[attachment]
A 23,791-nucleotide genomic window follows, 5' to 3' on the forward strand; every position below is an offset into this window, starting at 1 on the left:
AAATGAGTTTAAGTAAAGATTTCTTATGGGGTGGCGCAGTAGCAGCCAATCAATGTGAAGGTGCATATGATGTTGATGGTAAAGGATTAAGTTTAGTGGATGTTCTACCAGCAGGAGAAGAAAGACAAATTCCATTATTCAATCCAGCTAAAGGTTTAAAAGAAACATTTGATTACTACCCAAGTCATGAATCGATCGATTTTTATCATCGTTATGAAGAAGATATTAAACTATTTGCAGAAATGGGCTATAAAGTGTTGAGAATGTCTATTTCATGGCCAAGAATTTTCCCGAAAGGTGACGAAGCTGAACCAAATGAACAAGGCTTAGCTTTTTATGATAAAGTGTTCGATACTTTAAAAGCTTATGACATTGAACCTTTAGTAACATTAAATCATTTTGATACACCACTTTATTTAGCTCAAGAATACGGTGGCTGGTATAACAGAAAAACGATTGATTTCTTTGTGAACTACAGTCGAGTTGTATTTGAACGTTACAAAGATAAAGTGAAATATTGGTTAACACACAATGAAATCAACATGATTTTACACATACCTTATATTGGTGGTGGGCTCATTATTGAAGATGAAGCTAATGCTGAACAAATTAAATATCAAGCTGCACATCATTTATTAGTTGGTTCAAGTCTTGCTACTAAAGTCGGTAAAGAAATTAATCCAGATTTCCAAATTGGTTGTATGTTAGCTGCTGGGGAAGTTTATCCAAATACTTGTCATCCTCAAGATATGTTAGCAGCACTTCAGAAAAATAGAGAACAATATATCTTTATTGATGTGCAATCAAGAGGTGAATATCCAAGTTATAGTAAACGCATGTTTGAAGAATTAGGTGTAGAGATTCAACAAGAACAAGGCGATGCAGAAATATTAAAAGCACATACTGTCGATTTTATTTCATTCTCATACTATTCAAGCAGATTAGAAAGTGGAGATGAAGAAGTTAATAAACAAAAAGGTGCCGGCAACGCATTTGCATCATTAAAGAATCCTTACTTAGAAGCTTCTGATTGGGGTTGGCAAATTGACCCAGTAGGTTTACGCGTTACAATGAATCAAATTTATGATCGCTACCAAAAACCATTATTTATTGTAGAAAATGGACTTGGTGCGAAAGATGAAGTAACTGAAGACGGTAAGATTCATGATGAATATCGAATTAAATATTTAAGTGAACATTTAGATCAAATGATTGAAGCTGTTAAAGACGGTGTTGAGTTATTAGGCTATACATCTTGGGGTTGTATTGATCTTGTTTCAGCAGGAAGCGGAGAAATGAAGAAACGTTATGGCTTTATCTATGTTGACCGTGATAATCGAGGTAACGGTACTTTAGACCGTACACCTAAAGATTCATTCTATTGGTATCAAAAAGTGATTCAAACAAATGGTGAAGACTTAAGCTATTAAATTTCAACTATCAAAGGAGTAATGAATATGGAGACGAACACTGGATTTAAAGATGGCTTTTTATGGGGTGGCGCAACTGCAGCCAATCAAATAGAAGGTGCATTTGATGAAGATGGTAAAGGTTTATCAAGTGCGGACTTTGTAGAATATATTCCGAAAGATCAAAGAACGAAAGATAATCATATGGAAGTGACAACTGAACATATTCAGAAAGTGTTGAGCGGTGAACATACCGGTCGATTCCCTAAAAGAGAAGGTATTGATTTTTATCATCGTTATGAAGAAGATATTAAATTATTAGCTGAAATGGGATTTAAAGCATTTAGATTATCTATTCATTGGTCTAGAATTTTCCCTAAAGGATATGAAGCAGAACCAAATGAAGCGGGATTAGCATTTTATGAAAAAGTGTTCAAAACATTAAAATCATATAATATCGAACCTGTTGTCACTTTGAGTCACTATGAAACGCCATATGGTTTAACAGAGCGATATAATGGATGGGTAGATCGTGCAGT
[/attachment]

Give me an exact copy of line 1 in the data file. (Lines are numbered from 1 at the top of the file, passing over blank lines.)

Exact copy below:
A 23,791-nucleotide genomic window follows, 5' to 3' on the forward strand; every position below is an offset into this window, starting at 1 on the left: